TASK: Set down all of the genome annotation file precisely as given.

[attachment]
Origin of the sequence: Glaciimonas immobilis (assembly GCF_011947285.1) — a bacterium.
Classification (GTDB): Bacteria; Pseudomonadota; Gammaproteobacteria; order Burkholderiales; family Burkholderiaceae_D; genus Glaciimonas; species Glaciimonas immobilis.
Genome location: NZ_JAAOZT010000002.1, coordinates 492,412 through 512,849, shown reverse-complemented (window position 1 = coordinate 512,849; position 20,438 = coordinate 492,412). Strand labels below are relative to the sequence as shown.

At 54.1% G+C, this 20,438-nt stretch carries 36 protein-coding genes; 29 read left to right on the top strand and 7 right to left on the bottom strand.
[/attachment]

Origin of the sequence: Glaciimonas immobilis (assembly GCF_011947285.1) — a bacterium.
Classification (GTDB): Bacteria; Pseudomonadota; Gammaproteobacteria; order Burkholderiales; family Burkholderiaceae_D; genus Glaciimonas; species Glaciimonas immobilis.
Genome location: NZ_JAAOZT010000002.1, coordinates 492,412 through 512,849, shown reverse-complemented (window position 1 = coordinate 512,849; position 20,438 = coordinate 492,412). Strand labels below are relative to the sequence as shown.

At 54.1% G+C, this 20,438-nt stretch carries 36 protein-coding genes; 29 read left to right on the top strand and 7 right to left on the bottom strand.